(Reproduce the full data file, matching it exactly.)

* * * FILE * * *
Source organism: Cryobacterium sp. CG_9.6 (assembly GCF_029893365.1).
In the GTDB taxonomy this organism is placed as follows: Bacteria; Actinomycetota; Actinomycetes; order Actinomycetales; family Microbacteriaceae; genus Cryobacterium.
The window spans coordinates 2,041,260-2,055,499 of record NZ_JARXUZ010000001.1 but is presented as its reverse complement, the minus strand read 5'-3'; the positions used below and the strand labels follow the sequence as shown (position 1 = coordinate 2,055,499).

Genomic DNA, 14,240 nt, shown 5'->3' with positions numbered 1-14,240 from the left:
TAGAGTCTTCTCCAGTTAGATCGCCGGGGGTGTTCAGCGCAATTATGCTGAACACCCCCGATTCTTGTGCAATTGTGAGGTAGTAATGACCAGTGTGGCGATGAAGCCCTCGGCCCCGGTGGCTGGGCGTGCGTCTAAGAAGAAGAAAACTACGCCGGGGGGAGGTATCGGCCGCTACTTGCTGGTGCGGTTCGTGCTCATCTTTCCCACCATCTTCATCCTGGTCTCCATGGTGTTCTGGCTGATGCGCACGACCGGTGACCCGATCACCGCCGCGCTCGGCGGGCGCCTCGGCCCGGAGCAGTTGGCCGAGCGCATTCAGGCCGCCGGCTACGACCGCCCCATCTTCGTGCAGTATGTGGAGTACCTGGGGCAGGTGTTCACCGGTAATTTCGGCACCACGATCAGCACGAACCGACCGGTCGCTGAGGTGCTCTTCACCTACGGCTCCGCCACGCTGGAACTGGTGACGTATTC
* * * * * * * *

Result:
Source organism: Cryobacterium sp. CG_9.6 (assembly GCF_029893365.1).
In the GTDB taxonomy this organism is placed as follows: Bacteria; Actinomycetota; Actinomycetes; order Actinomycetales; family Microbacteriaceae; genus Cryobacterium.
The window spans coordinates 2,041,260-2,055,499 of record NZ_JARXUZ010000001.1 but is presented as its reverse complement, the minus strand read 5'-3'; the positions used below and the strand labels follow the sequence as shown (position 1 = coordinate 2,055,499).

Genomic DNA, 14,240 nt, shown 5'->3' with positions numbered 1-14,240 from the left:
TAGAGTCTTCTCCAGTTAGATCGCCGGGGGTGTTCAGCGCAATTATGCTGAACACCCCCGATTCTTGTGCAATTGTGAGGTAGTAATGACCAGTGTGGCGATGAAGCCCTCGGCCCCGGTGGCTGGGCGTGCGTCTAAGAAGAAGAAAACTACGCCGGGGGGAGGTATCGGCCGCTACTTGCTGGTGCGGTTCGTGCTCATCTTTCCCACCATCTTCATCCTGGTCTCCATGGTGTTCTGGCTGATGCGCACGACCGGTGACCCGATCACCGCCGCGCTCGGCGGGCGCCTCGGCCCGGAGCAGTTGGCCGAGCGCATTCAGGCCGCCGGCTACGACCGCCCCATCTTCGTGCAGTATGTGGAGTACCTGGGGCAGGTGTTCACCGGTAATTTCGGCACCACGATCAGCACGAACCGACCGGTCGCTGAGGTGCTCTTCACCTACGGCTCCGCCACGCTGGAACTGGTGACGTATTC